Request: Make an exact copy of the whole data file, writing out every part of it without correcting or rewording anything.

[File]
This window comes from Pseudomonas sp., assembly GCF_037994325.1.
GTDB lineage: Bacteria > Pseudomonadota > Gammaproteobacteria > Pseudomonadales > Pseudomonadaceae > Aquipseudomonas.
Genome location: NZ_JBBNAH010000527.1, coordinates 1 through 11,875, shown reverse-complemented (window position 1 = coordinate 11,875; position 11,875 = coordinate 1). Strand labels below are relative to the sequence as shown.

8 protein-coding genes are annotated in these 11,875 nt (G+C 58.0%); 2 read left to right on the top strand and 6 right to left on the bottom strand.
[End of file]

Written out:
This window comes from Pseudomonas sp., assembly GCF_037994325.1.
GTDB lineage: Bacteria > Pseudomonadota > Gammaproteobacteria > Pseudomonadales > Pseudomonadaceae > Aquipseudomonas.
Genome location: NZ_JBBNAH010000527.1, coordinates 1 through 11,875, shown reverse-complemented (window position 1 = coordinate 11,875; position 11,875 = coordinate 1). Strand labels below are relative to the sequence as shown.

8 protein-coding genes are annotated in these 11,875 nt (G+C 58.0%); 2 read left to right on the top strand and 6 right to left on the bottom strand.